Treatments for mesothelioma: researchers trial curcumin

Friday, 19 March, 2021

Treatments for mesothelioma: researchers trial curcumin

Flinders University is leading new research to find alternatives to chemotherapy and even prevent deaths by early detection for malignant mesothelioma. Researchers will be testing the natural therapeutic benefits of curcumin, a key component of the spice turmeric, in a clinical trial this year. Led by Associate Professor Sonja Klebe, researchers will study the safety and feasibility of using a form of intrapleural liposomal curcumins to benefit patient survival and quality of life — with fewer toxic side effects than chemotherapy. Experts warn that the high number of cases of malignant mesothelioma could persist for years, with hundreds more cases of the deadly disease possible after latency of more than 30 years from work-related (builders, plumbers, gasfitters, mechanics and marine engineers) or other exposure. Firefighters could also be at risk, after exposure to bushfire-razed old buildings and sheds across Australia. While asbestos is now banned from being used for new buildings, many houses still contain asbestos, with exposure during renovations common.

“That’s why it’s important to explore alternative therapies and facilitate early diagnosis to reduce suffering and support early intervention measures,” Flinders University lead researcher Associate Professor Sonja Klebe said. Researchers are also looking for early diagnostic methods with a special lung fluid test. Associate Professor Klebe said malignant mesothelioma is often not diagnosed until it is in the late stages; to combat that, researchers are hoping to find a way to test for the disease before it becomes invasive. Patients diagnosed with malignant mesothelioma, the cancer caused by asbestos exposure, experience poor survival of 6–12 months following a diagnosis and a five-year survival of less than 5%. Therapeutic options are limited due to high resistance rates to chemotherapy and the advanced age of patients (the median age of patients is 75).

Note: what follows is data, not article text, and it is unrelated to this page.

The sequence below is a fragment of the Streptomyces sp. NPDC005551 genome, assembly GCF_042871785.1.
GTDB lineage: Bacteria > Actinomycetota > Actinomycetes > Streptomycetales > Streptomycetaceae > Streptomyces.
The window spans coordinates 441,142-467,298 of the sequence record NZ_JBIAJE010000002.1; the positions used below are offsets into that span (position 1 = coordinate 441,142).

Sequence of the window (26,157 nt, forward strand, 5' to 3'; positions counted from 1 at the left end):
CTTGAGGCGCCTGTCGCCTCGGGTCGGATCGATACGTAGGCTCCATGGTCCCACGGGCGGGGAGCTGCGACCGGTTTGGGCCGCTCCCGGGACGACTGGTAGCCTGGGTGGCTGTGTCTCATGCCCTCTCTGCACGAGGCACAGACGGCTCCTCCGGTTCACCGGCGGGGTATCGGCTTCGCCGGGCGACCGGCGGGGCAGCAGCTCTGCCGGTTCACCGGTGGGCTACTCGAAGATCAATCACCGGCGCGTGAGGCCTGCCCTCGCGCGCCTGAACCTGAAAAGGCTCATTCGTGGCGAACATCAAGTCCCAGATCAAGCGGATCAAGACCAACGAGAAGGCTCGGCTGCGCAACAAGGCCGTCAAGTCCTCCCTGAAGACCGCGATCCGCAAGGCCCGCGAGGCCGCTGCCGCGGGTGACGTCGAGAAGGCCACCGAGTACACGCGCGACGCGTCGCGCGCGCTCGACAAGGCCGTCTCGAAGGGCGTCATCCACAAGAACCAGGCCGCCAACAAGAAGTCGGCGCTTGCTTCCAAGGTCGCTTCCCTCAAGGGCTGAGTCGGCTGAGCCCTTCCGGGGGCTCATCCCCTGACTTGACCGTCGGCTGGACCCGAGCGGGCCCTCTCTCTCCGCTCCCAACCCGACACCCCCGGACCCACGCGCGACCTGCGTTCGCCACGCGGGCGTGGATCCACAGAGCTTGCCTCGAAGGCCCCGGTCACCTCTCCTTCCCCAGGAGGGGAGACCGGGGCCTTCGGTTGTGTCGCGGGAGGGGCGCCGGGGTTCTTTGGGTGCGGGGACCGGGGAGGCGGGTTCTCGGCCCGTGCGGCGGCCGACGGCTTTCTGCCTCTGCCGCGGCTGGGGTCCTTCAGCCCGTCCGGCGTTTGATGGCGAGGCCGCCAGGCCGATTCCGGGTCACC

Associate Professor Klebe’s team will test the safety and feasibility of intrapleural liposomal curcumin to benefit patient survival and quality of life. Future treatments are expected to have fewer toxic side effects than chemotherapy. Researchers will also investigate methods for early diagnosis, using novel techniques on the lung fluid that is drained in the early stages of diagnosis. “In most cases, malignant mesothelioma is not diagnosed until it is in the late stages,” Associate Professor Klebe said. “We’re hoping to find a way to test for the disease before it becomes invasive.” The Asbestos Victims Association (SA) supports the research initiative, with the association’s President, Peter Baxter, who was exposed to workplace asbestos, campaigning to raise awareness during Asbestos Awareness Month in November 2020. “I now suffer from asbestosis, and have lost two of my managers (from James Hardie), from this terrible cancer mesothelioma,” Baxter said. “We look forward to working with the Flinders Uni researchers and other campaigners to promote further awareness and raise funds for more studies.”

Image credit: © Nipot

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